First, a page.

Translating Cultures

Vagabond Voices
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We at Vagabond Voices believe that in order to discover the most advanced ideas in literature, one must know what is happening elsewhere. However vast the English-speaking world may be, it is often still thinking through the closed mechanisms of a single language.
    Vagabond Voicesadded a book to the bookshelfTranslating Cultures6 years ago
    Okay it's a play -- but read it anyway -- for the dialogue is brilliantly witty and sad. It's peopled, like many great Russian novels and plays, by an enormous cast of characters. There are would-be philosophers, narcoleptic loveable scroungers and decrepit servants. There are tortuous scenes of unrequited love and a sad-ridiculous speech made to a bookcase! But here's the thing: each and every one of them is utterly memorable, flawed and wonderfully human as they try to cope with the social changes that have crept up on them.
  • Vagabond Voicesadded a book to the bookshelfTranslating Cultures6 years ago
    Hermann Hesse once described this novel wonderfully. It's a bit lengthy but it's worth quoting:

    "What is it that makes this "idiot" so impossible in the world of other people? Why does no one understand him, even though almost all love him in some fashion, almost everyone finds his gentle- ness sympathetic, indeed often exemplary? What distinguishes him, the man of magic, from the others, the ordinary people? Why are they right in rejecting him? Why must they do it, inevitably? Why must things go with him as they did with Jesus, who in the end was abandoned not only by the world but by all his disciples as well?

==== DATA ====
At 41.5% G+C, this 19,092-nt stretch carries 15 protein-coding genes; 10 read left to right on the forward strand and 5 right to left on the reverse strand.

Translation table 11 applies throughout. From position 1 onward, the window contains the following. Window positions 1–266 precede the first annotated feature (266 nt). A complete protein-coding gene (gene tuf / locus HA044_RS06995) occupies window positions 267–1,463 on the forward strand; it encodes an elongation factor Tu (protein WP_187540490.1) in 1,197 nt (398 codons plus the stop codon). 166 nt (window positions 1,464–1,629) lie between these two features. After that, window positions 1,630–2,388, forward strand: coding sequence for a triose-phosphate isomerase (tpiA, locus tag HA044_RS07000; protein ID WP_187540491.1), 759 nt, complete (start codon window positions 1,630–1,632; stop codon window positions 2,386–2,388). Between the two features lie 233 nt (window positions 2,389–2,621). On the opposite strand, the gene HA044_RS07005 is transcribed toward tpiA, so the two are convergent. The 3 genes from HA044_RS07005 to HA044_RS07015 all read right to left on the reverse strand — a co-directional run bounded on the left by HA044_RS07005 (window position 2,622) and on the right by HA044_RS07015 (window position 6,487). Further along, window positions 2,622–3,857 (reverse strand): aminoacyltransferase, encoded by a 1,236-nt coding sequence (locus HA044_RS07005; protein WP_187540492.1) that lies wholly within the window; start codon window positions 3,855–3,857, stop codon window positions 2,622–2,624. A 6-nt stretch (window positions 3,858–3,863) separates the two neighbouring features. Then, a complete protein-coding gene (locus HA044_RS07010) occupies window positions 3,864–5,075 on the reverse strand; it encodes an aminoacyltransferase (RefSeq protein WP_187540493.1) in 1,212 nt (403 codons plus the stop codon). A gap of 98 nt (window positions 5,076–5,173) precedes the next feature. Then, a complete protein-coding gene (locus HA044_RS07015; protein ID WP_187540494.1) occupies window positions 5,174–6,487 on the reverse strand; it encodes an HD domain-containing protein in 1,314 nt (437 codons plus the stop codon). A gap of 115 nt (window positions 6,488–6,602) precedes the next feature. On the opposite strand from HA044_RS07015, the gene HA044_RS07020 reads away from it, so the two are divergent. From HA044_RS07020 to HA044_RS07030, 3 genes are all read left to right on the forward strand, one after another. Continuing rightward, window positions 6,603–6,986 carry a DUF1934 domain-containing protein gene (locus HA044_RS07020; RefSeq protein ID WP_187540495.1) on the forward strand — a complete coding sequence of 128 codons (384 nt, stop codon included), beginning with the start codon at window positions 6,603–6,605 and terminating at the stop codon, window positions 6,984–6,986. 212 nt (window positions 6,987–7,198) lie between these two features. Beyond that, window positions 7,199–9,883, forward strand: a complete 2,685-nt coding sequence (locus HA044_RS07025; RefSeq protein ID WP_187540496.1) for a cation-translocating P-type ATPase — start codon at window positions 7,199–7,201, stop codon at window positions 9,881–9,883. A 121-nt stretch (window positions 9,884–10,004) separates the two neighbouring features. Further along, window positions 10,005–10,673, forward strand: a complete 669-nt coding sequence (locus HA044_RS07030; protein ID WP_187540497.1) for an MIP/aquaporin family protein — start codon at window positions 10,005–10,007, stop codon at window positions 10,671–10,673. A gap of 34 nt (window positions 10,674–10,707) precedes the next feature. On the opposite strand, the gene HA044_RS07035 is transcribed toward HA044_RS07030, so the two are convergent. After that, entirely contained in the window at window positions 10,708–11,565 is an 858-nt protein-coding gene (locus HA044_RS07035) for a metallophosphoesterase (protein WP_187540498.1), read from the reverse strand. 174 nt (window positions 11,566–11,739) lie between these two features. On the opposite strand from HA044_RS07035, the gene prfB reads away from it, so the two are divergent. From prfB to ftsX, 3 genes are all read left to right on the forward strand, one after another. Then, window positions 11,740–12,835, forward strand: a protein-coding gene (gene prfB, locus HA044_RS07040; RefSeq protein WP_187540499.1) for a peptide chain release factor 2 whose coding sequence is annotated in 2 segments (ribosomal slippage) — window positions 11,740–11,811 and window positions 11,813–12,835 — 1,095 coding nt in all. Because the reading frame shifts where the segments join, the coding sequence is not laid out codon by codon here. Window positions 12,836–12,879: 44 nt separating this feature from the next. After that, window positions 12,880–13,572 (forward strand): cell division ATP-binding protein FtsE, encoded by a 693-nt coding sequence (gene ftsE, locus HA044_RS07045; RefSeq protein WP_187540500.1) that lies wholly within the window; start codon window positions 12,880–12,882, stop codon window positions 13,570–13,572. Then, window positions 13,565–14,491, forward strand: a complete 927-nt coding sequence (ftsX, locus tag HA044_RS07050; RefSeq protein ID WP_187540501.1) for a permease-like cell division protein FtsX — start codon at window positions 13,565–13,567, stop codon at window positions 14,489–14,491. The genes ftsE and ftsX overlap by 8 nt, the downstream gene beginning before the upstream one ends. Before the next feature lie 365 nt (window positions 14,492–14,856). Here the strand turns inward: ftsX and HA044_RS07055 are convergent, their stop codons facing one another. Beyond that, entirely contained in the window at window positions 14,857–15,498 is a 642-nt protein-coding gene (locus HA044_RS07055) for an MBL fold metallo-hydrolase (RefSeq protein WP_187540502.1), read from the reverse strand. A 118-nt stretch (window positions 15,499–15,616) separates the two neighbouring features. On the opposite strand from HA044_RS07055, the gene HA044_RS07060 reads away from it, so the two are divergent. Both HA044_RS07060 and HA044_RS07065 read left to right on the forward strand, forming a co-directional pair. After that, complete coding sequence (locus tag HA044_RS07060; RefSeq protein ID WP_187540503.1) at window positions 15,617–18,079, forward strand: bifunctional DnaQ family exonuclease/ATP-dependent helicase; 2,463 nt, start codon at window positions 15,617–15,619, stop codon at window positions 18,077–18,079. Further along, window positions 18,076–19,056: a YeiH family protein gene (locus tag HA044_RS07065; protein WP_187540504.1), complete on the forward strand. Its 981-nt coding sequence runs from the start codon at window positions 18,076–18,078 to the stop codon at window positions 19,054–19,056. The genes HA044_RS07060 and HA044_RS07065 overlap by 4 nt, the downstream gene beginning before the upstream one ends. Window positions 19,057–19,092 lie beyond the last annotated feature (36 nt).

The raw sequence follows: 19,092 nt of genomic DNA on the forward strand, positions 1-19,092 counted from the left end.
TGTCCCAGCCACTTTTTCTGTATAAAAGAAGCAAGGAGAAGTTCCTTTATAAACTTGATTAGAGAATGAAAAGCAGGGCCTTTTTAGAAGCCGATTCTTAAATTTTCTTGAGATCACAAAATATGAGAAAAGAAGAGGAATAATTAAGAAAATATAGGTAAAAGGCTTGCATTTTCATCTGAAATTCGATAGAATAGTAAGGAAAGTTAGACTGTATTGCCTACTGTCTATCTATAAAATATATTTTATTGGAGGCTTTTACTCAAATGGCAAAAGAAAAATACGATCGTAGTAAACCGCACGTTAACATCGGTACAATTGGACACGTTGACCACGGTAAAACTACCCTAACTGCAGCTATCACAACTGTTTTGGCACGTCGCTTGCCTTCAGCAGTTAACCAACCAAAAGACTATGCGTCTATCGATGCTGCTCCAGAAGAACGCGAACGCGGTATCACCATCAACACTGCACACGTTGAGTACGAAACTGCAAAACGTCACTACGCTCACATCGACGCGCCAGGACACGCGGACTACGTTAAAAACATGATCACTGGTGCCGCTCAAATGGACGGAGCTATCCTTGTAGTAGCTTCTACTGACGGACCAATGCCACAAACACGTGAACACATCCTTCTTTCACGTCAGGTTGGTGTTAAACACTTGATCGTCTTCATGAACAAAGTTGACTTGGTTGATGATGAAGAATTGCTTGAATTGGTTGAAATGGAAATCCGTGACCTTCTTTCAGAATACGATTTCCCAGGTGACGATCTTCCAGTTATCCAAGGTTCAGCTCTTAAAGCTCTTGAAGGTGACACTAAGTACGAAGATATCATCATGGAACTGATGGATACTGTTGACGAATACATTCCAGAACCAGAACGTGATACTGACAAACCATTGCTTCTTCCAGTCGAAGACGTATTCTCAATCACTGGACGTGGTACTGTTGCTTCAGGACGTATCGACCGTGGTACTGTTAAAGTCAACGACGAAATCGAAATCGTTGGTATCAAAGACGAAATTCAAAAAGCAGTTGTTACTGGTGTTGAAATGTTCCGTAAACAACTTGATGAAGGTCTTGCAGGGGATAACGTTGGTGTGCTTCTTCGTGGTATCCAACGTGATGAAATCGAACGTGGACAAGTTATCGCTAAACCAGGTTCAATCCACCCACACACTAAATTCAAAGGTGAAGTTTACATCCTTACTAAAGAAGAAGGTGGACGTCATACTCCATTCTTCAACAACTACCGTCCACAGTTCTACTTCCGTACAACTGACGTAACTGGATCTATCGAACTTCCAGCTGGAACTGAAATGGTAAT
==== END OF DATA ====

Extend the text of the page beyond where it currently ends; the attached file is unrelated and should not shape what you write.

"It is because the "idiot's" way of thinking is different from that of the others. Not that he thinks less logically or in a more childlike and associative way than they – that is not it. His way of thought is what I call "magical." This gentle "idiot" completely denies the life, the way of thought and feeling, the world and the reality of other people. His reality is something quite different from theirs. Their reality in his eyes is no more than a shadow, and it is by seeing and demanding a completely new reality that he becomes their enemy."
  • Vagabond Voicesadded a book to the bookshelfTranslating Cultures6 years ago
    The still surface of a sea is soothing and peaceful but conceals unknown forces: the perfect metaphor for this story of love and war and the boundless suffering of innocents.
  • Vagabond Voicesadded a book to the bookshelfTranslating Cultures6 years ago
    A fragmented and suggestive tale of Linnaeus and his fantastically ambitious scientific project: "not only the erosion of the doctrine of the Creation, but even more about the painful loss of the comforting certainty that went with that doctrine, and, most of all, about the unpredictability of the world" - Der Welt
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